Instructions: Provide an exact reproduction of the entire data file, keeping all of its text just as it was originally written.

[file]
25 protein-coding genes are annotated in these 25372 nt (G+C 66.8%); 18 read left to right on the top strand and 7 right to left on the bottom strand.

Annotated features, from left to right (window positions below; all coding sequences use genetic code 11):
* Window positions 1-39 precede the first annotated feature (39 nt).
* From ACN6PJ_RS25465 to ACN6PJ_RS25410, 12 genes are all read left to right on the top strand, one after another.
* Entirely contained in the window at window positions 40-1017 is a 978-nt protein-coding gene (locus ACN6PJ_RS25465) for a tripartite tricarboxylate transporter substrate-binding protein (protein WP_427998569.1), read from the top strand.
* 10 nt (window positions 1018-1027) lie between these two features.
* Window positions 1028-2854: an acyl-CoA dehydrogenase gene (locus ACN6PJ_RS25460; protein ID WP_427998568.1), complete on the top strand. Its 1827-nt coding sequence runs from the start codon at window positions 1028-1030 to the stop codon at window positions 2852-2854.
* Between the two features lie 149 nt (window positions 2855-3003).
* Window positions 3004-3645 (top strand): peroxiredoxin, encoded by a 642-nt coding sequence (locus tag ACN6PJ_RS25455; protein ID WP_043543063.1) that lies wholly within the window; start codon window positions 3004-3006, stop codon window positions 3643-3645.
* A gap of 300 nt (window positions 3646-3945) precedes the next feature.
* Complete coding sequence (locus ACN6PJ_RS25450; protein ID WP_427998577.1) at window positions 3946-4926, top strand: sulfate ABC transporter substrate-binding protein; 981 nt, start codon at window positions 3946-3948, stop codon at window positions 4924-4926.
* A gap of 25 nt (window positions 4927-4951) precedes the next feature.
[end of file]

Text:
25 protein-coding genes are annotated in these 25372 nt (G+C 66.8%); 18 read left to right on the top strand and 7 right to left on the bottom strand.

Annotated features, from left to right (window positions below; all coding sequences use genetic code 11):
* Window positions 1-39 precede the first annotated feature (39 nt).
* From ACN6PJ_RS25465 to ACN6PJ_RS25410, 12 genes are all read left to right on the top strand, one after another.
* Entirely contained in the window at window positions 40-1017 is a 978-nt protein-coding gene (locus ACN6PJ_RS25465) for a tripartite tricarboxylate transporter substrate-binding protein (protein WP_427998569.1), read from the top strand.
* 10 nt (window positions 1018-1027) lie between these two features.
* Window positions 1028-2854: an acyl-CoA dehydrogenase gene (locus ACN6PJ_RS25460; protein ID WP_427998568.1), complete on the top strand. Its 1827-nt coding sequence runs from the start codon at window positions 1028-1030 to the stop codon at window positions 2852-2854.
* Between the two features lie 149 nt (window positions 2855-3003).
* Window positions 3004-3645 (top strand): peroxiredoxin, encoded by a 642-nt coding sequence (locus tag ACN6PJ_RS25455; protein ID WP_043543063.1) that lies wholly within the window; start codon window positions 3004-3006, stop codon window positions 3643-3645.
* A gap of 300 nt (window positions 3646-3945) precedes the next feature.
* Complete coding sequence (locus ACN6PJ_RS25450; protein ID WP_427998577.1) at window positions 3946-4926, top strand: sulfate ABC transporter substrate-binding protein; 981 nt, start codon at window positions 3946-3948, stop codon at window positions 4924-4926.
* A gap of 25 nt (window positions 4927-4951) precedes the next feature.